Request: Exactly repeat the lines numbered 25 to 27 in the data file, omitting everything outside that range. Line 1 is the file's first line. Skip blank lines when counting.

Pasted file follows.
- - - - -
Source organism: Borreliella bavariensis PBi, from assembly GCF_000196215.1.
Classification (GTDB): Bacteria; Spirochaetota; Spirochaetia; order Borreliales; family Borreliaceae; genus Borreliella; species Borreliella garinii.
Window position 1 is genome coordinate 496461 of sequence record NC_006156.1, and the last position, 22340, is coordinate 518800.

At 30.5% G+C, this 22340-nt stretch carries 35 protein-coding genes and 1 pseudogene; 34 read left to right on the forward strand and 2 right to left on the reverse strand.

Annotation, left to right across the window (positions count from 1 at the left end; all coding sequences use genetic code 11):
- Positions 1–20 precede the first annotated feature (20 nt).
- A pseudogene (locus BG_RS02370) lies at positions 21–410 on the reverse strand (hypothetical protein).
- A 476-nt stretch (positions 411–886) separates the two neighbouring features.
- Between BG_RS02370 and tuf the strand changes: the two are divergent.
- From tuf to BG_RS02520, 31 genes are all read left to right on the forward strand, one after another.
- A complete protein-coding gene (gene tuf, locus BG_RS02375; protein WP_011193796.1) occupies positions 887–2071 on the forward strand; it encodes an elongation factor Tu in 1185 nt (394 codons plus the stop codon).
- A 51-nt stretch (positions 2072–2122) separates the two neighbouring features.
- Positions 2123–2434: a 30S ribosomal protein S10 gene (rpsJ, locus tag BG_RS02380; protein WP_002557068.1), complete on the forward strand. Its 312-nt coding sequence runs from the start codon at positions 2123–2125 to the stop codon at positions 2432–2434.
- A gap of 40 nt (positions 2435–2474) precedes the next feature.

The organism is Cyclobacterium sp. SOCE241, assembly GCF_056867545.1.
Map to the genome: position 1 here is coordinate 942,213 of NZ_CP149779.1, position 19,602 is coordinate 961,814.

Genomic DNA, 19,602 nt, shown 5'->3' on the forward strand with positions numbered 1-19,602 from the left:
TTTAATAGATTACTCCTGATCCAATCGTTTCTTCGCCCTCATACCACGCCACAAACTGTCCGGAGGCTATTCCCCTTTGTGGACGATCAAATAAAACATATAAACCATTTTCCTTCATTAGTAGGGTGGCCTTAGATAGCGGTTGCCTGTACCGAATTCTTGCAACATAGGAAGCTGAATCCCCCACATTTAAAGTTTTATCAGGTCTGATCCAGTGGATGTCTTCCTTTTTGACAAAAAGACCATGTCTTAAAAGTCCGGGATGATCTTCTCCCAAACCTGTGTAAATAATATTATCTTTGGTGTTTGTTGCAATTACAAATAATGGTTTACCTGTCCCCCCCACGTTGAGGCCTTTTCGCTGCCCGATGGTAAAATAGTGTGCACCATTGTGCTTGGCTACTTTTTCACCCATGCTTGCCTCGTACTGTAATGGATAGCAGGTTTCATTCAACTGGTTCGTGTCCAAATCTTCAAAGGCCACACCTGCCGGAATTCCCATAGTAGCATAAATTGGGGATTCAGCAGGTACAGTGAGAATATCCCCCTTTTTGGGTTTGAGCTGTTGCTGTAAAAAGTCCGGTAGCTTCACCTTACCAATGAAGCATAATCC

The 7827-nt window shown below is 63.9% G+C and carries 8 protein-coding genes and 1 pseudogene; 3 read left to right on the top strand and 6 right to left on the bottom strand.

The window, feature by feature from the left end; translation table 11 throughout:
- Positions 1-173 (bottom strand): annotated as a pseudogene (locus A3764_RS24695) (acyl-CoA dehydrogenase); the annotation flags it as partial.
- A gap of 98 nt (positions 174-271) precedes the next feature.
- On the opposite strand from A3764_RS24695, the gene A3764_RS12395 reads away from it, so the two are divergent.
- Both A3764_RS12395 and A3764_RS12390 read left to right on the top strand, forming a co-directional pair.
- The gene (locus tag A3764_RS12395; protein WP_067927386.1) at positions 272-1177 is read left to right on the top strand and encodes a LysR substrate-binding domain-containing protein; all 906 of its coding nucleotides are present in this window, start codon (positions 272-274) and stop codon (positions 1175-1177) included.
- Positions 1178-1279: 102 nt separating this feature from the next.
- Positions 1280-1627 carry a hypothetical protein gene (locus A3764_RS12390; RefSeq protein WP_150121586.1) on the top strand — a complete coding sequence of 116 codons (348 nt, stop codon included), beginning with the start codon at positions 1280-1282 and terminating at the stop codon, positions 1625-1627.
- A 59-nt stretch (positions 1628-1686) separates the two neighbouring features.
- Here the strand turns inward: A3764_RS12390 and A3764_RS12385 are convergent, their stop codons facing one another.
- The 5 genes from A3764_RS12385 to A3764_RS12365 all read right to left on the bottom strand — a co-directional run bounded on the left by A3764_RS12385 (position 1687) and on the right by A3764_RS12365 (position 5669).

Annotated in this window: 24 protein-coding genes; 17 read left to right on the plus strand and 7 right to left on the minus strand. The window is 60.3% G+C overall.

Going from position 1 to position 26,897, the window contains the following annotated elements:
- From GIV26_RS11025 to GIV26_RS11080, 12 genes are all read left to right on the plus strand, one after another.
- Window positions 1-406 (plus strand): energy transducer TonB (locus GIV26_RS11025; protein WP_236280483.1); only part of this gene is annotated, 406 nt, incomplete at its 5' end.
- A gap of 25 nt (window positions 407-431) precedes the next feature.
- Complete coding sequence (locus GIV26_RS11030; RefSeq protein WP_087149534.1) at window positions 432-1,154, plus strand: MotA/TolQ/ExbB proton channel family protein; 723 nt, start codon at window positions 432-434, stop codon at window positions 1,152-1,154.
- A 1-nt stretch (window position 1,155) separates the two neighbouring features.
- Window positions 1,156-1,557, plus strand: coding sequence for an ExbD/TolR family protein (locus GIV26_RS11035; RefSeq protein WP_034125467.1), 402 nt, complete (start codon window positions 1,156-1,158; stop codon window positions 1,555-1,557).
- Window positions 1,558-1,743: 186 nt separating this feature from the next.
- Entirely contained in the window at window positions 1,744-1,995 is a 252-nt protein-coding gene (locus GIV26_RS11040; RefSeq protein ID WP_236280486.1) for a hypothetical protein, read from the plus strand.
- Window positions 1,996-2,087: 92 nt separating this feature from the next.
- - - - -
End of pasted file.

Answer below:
- The gene (locus tag A3764_RS12395; protein WP_067927386.1) at positions 272-1177 is read left to right on the top strand and encodes a LysR substrate-binding domain-containing protein; all 906 of its coding nucleotides are present in this window, start codon (positions 272-274) and stop codon (positions 1175-1177) included.
- Positions 1178-1279: 102 nt separating this feature from the next.
- Positions 1280-1627 carry a hypothetical protein gene (locus A3764_RS12390; RefSeq protein WP_150121586.1) on the top strand — a complete coding sequence of 116 codons (348 nt, stop codon included), beginning with the start codon at positions 1280-1282 and terminating at the stop codon, positions 1625-1627.